Thursday, July 5, 2007

How Safe are Various Career Baseball Records?

Over at the Discussion Boards, someone posed a question about the top ten lists for various major league career records. This made me think about how secure the top spot is for the various offensive and pitching categories. Here's my analysis.

Offense (Batting and Stolen Bases)

Batting average - Ty Cobb leads with .366; active leaders are Ichiro (.334); Todd Helton (.332) and Albert Pujols (.331). All these guys would have to average .400 for the rest of their career to get close. The best average hitter of our generation (Tony Gwynn) fell 28 points short at .338. Cobb's record is safe from all active players. With the emphasis on HR's and specialized pitching, Cobb's record is probably safe for a lot longer than that.

Runs - Rickey Henderson leads with 2,295; Barry Bonds is only 99 behind. Bonds will probably set a new record if he plays past this year.

Hits - Pete Rose leads with 4,256. If Derek Jeter plays for 10 more years (to age 43) and averages 200 hits per year, he'll get to about that number. Jeter has collected 200 hits in 5 seasons so far and will probably make it this year. Still reaching 4,256 seems very unlikely--the number of 200-hit seasons by players of 40 and older is exactly one (Sam Rice in 1930; the second highest total for a 40-year old is 175 by Ty Cobb in 1927). Alex Rodriguez (A-Rod) is only 100 hits behind Jeter and 2 years younger, but he's only gotten 200 hits three times in his career. He'll be focusing on a more glamorous record by the time he gets to be 40. Ichiro would have had a fighting chance if he came to the U.S at age 22 instead of age 27 (or if his Japanese stats counted). He could reach 3,000 hits in 14 or 15 seasons. It's not far-fetched to envision another Rose or Ichiro coming along some day.

Home Runs - You know about this one. Hank Aaron's record 755 will do well to survive July 2007. A-Rod has a great chance to beat whatever figure Bonds retires with.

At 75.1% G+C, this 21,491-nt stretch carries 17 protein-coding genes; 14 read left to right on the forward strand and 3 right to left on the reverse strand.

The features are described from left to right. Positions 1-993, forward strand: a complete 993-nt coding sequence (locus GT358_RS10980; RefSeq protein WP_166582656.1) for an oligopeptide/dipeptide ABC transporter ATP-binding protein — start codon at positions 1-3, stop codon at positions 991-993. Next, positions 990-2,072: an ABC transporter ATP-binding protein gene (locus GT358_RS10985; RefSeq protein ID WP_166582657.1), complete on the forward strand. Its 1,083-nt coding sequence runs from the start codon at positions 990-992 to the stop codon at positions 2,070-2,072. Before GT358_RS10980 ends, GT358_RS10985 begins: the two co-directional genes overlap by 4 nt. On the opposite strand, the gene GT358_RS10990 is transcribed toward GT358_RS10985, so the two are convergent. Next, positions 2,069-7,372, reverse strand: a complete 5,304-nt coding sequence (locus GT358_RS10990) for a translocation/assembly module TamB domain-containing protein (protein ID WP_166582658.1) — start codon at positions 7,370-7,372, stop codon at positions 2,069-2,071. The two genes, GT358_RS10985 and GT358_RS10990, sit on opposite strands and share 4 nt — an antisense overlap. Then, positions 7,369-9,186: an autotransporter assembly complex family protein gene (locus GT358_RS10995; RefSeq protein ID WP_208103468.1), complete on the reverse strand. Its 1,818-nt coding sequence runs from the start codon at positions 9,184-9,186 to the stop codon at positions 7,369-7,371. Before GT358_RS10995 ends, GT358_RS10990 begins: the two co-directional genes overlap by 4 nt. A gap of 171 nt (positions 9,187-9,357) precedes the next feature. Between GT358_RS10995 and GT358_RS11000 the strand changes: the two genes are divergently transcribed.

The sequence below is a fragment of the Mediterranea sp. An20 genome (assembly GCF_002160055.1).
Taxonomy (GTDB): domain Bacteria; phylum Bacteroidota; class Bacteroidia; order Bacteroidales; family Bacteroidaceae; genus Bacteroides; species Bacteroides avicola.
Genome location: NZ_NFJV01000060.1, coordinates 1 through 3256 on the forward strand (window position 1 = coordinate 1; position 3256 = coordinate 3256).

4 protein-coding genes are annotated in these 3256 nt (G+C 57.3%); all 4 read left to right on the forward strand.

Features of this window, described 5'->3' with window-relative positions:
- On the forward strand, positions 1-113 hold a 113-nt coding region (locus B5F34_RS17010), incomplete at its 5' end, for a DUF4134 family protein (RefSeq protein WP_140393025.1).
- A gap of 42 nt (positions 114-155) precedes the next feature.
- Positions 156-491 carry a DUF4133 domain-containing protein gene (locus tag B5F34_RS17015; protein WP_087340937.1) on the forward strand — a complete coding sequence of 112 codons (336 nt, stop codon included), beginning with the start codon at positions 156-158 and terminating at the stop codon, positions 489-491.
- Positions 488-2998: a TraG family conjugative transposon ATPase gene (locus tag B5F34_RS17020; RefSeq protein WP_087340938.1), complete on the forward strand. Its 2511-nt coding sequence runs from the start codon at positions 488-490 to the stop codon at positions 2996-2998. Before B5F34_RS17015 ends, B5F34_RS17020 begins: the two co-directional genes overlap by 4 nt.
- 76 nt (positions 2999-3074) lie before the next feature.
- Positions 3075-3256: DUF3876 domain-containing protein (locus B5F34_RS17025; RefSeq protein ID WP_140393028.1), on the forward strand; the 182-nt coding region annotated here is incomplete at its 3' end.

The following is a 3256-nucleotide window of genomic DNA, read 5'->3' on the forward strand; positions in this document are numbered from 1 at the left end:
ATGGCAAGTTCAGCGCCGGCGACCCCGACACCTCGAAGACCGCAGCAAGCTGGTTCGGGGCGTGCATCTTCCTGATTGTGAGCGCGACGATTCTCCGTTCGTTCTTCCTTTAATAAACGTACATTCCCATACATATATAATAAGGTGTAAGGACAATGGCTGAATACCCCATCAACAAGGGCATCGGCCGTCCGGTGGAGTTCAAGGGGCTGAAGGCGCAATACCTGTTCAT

Stolen Bases - Rickey Henderson leads second place Lou Brock by almost 500 (1406 to 938). The only player I see with a glimpse of a chance is Jose Reyes, who has 198 at age 24. He would have to average 80 steals a year for 15 years to get close--unlikely, particularly since he has decent power, although Henderson hit 297 HRs to go with his SBs.

In order from most likely to least likely to be broken: HRs, Runs, Hits, SB's, Batting Avg.


ERA - In an age where the league leader for a single season struggles to stay below 3.00, a career ERA of 1.82 (Ed Walsh's record) seems safe until there's a cataclysmic change in the game. However, it's conceivable that a Koufax-like supertalent could come along, pitch 10 years with a sub-2.00 ERA and then retire.

Wins - Similarly, a pitcher could average 25 wins per year for 20 years and still be 11 wins short of Cy Young's 511 total. Not gonna happen in an era of 5-man rotations and pitch counts. Maybe if an extended war drafts all the good arms to battle to throw hand grenades, leaving one uber-talented pitcher with flat feet to pitch every third day.

Saves - There's no immediate threat to whatever number north of 500 (currently 506) Trevor Hoffman retires with (except perhaps Mariano Rivera, but I can't see him pitching until he's 45, which would probably be required to pass Hoffman.) Billy Wagner (340 at age 35) could also threaten if his career goes as long as fellow lefty John Franco. Among younger pitchers Francisco Rodriguez of LA Angels is intriguing with 130 saves at age 25. 40 saves per year for 10 years would put him over 500. This record is not safe past 10 years.

Strikeouts - Nolan Ryan fanned 5,714 batters, more than 1,000 ahead of the two closest pitchers, Rogers Clemens and Randy Johnson, both of whom are 43 or older. The youngest strikeout artist is Pedro Martinez, who has 2,998 at age 35, but a sore arm for his efforts. Johan Santana has 1,271 at age 28. 250 K's per year for 16 years (to age 44) would leave him 500 short of Ryan. Ryan amassed 300 K's in six individual seasons. Randy Johnson, Curt Schilling and Pedro have all the 300 K seasons for active players (Johnson's 334 in 2002 being the most recent). This record is apparently safe from all active players and probably from the game in its current state--though another freak of nature like Johnson could come along and get started earlier (unless Johnson is even more of a freak than we know and pitches until he's 50.)

In order from most likely to least likely to be broken: Saves, Strikeouts, ERA, Wins

Thanks to for the stats needed to do this analysis.

No comments: